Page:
This paper explores an agenda for consumer behaviour research as it relates to tribal consumerism. It is argued that while the international consumer behaviour research field is inspired by Indigenous knowledges, the quality of research will be relatively poor and unconvincing unless Indigenous researchers and voices make their way into those conversations. We argue for greater plurality through Indigenous participation in consumer behaviour research, and we challenge business schools to realise their accountability.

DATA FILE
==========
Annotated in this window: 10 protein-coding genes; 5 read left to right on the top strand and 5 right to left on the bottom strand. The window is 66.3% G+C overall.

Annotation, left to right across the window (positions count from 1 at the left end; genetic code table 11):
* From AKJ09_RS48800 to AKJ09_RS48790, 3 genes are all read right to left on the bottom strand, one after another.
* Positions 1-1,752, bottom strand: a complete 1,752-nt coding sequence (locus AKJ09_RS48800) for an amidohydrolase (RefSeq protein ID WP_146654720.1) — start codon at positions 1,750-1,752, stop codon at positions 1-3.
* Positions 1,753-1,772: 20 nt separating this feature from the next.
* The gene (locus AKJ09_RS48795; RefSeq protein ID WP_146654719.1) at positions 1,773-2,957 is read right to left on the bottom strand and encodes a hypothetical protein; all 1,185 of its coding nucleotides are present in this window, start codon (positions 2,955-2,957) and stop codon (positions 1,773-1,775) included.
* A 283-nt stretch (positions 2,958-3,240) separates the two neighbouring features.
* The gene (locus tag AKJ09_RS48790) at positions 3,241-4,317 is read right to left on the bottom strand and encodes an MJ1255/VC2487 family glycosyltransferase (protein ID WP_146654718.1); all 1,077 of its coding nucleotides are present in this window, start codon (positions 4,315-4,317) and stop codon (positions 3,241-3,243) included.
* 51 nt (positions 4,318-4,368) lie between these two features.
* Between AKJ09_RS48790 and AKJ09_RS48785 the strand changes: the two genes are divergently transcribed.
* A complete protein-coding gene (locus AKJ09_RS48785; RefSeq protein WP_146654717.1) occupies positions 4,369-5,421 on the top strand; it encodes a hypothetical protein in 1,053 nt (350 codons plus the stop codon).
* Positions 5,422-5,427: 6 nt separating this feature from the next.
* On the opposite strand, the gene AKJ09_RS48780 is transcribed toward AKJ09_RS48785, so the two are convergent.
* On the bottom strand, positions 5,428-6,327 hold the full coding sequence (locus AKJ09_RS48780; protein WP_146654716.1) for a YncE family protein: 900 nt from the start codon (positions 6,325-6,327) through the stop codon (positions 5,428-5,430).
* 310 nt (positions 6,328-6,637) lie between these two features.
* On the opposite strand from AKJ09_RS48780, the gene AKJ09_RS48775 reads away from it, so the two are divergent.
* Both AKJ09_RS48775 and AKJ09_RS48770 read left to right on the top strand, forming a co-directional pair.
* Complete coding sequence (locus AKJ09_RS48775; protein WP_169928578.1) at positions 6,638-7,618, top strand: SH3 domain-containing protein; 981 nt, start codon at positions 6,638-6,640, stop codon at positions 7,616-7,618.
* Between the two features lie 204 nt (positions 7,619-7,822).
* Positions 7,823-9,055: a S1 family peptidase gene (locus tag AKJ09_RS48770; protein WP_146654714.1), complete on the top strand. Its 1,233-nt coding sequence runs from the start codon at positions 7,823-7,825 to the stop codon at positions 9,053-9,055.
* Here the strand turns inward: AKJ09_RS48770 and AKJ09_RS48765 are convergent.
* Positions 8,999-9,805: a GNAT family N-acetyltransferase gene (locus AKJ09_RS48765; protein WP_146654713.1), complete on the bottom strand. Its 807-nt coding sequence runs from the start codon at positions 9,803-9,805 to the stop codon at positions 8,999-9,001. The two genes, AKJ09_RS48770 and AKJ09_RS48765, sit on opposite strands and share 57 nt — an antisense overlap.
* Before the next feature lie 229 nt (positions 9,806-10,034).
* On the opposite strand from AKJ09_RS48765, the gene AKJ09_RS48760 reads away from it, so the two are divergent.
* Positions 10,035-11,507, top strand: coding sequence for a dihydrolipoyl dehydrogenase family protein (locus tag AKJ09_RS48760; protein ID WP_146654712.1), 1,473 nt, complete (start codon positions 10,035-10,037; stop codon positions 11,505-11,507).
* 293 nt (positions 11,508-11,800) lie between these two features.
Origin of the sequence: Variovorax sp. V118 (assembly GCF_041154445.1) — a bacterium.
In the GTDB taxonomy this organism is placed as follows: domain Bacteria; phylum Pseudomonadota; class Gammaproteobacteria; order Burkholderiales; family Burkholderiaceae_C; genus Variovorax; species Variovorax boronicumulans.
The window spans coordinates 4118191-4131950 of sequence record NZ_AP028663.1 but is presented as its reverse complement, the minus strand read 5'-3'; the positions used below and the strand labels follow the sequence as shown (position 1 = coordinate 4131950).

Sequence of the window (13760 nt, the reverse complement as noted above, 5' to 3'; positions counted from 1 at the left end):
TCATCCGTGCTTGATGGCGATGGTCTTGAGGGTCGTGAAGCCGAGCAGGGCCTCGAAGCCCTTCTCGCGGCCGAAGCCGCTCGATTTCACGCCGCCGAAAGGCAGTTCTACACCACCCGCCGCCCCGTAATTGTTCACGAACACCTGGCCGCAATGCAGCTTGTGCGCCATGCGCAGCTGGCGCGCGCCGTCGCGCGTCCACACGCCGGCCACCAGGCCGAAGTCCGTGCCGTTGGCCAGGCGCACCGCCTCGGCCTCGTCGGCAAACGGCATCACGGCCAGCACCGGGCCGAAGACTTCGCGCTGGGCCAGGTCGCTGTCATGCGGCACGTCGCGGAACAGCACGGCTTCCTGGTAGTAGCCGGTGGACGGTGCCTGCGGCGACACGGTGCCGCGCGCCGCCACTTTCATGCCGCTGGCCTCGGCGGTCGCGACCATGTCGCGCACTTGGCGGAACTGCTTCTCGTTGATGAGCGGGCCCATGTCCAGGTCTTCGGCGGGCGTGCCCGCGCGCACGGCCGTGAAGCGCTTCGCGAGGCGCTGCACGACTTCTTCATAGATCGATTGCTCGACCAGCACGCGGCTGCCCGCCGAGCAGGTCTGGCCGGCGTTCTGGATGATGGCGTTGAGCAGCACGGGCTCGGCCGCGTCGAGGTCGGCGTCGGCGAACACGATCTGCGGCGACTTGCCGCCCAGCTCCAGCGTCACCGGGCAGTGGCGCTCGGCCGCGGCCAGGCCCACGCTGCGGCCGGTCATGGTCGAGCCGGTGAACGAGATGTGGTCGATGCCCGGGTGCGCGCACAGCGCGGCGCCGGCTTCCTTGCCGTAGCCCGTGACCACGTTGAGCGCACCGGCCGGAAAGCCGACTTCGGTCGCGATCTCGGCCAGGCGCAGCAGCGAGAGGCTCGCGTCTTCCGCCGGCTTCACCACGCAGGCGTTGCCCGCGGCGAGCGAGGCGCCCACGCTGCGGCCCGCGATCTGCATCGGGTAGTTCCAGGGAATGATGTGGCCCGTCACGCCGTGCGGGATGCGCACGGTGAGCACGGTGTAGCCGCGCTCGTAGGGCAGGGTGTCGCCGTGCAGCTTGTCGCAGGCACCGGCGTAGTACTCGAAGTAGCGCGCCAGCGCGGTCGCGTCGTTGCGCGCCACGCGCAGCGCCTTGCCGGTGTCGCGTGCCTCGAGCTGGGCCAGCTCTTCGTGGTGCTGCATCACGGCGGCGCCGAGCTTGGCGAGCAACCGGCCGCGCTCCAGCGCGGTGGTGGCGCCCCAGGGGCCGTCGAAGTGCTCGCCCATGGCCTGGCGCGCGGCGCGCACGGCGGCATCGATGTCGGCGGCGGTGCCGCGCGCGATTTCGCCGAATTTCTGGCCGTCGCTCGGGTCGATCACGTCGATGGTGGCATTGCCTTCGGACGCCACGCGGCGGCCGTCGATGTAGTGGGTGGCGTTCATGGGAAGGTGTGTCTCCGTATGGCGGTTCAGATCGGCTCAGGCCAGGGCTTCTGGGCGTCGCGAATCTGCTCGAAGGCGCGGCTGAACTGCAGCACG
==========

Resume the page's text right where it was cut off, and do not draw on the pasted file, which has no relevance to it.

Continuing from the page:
A growing body of research within the realm of Māori entrepreneurship is being produced by researchers offering powerful alternatives to Western hegemonic academic discourses. Ethnic minority research has also sought to challenge the West’s construction of entrepreneurship and its lack of plurivocality, yet few entrepreneurship models have embraced intersecting theory. We think that this oversight presents a useful opportunity for enhancing the study of Māori entrepreneurship in Aotearoa New Zealand.